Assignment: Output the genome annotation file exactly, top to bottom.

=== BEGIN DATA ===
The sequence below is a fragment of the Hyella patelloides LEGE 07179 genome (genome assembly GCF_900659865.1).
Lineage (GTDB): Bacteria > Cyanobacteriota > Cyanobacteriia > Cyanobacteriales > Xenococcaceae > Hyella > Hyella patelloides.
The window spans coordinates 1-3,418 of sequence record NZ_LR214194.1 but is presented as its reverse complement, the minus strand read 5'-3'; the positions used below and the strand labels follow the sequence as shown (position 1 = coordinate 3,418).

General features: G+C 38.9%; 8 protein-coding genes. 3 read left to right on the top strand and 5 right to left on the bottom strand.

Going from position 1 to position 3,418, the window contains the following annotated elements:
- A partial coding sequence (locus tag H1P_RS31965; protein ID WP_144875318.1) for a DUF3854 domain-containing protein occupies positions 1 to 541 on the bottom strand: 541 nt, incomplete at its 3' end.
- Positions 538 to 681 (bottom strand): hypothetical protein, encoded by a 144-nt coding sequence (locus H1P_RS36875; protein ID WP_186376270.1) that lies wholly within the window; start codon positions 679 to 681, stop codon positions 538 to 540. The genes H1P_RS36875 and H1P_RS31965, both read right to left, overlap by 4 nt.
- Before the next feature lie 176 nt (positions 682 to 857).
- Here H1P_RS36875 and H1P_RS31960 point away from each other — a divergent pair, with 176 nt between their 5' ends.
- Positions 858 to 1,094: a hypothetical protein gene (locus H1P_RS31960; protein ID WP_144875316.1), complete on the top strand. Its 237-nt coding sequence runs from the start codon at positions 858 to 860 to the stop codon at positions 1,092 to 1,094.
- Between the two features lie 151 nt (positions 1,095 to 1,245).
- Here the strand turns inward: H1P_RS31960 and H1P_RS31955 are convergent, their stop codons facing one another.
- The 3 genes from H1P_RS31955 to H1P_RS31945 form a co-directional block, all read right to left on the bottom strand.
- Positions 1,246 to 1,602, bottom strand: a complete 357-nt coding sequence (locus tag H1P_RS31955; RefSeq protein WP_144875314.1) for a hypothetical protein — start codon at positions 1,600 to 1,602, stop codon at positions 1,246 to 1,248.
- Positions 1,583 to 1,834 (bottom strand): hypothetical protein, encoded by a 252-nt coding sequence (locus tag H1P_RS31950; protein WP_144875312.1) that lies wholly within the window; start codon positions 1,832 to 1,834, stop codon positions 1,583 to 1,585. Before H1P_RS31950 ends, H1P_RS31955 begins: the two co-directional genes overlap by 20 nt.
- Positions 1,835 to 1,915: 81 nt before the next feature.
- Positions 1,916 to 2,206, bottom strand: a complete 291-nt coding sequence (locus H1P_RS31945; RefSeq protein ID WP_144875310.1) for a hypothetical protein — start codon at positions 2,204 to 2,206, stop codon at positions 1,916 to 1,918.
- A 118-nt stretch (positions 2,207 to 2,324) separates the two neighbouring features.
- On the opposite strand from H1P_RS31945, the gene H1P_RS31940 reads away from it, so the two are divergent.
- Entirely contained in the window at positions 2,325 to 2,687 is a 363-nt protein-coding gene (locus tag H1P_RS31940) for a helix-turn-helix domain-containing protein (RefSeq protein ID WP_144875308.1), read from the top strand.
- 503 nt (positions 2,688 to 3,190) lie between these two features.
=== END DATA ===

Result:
The sequence below is a fragment of the Hyella patelloides LEGE 07179 genome (genome assembly GCF_900659865.1).
Lineage (GTDB): Bacteria > Cyanobacteriota > Cyanobacteriia > Cyanobacteriales > Xenococcaceae > Hyella > Hyella patelloides.
The window spans coordinates 1-3,418 of sequence record NZ_LR214194.1 but is presented as its reverse complement, the minus strand read 5'-3'; the positions used below and the strand labels follow the sequence as shown (position 1 = coordinate 3,418).

General features: G+C 38.9%; 8 protein-coding genes. 3 read left to right on the top strand and 5 right to left on the bottom strand.

Going from position 1 to position 3,418, the window contains the following annotated elements:
- A partial coding sequence (locus tag H1P_RS31965; protein ID WP_144875318.1) for a DUF3854 domain-containing protein occupies positions 1 to 541 on the bottom strand: 541 nt, incomplete at its 3' end.
- Positions 538 to 681 (bottom strand): hypothetical protein, encoded by a 144-nt coding sequence (locus H1P_RS36875; protein ID WP_186376270.1) that lies wholly within the window; start codon positions 679 to 681, stop codon positions 538 to 540. The genes H1P_RS36875 and H1P_RS31965, both read right to left, overlap by 4 nt.
- Before the next feature lie 176 nt (positions 682 to 857).
- Here H1P_RS36875 and H1P_RS31960 point away from each other — a divergent pair, with 176 nt between their 5' ends.
- Positions 858 to 1,094: a hypothetical protein gene (locus H1P_RS31960; protein ID WP_144875316.1), complete on the top strand. Its 237-nt coding sequence runs from the start codon at positions 858 to 860 to the stop codon at positions 1,092 to 1,094.
- Between the two features lie 151 nt (positions 1,095 to 1,245).
- Here the strand turns inward: H1P_RS31960 and H1P_RS31955 are convergent, their stop codons facing one another.
- The 3 genes from H1P_RS31955 to H1P_RS31945 form a co-directional block, all read right to left on the bottom strand.
- Positions 1,246 to 1,602, bottom strand: a complete 357-nt coding sequence (locus tag H1P_RS31955; RefSeq protein WP_144875314.1) for a hypothetical protein — start codon at positions 1,600 to 1,602, stop codon at positions 1,246 to 1,248.
- Positions 1,583 to 1,834 (bottom strand): hypothetical protein, encoded by a 252-nt coding sequence (locus tag H1P_RS31950; protein WP_144875312.1) that lies wholly within the window; start codon positions 1,832 to 1,834, stop codon positions 1,583 to 1,585. Before H1P_RS31950 ends, H1P_RS31955 begins: the two co-directional genes overlap by 20 nt.
- Positions 1,835 to 1,915: 81 nt before the next feature.
- Positions 1,916 to 2,206, bottom strand: a complete 291-nt coding sequence (locus H1P_RS31945; RefSeq protein ID WP_144875310.1) for a hypothetical protein — start codon at positions 2,204 to 2,206, stop codon at positions 1,916 to 1,918.
- A 118-nt stretch (positions 2,207 to 2,324) separates the two neighbouring features.
- On the opposite strand from H1P_RS31945, the gene H1P_RS31940 reads away from it, so the two are divergent.
- Entirely contained in the window at positions 2,325 to 2,687 is a 363-nt protein-coding gene (locus tag H1P_RS31940) for a helix-turn-helix domain-containing protein (RefSeq protein ID WP_144875308.1), read from the top strand.
- 503 nt (positions 2,688 to 3,190) lie between these two features.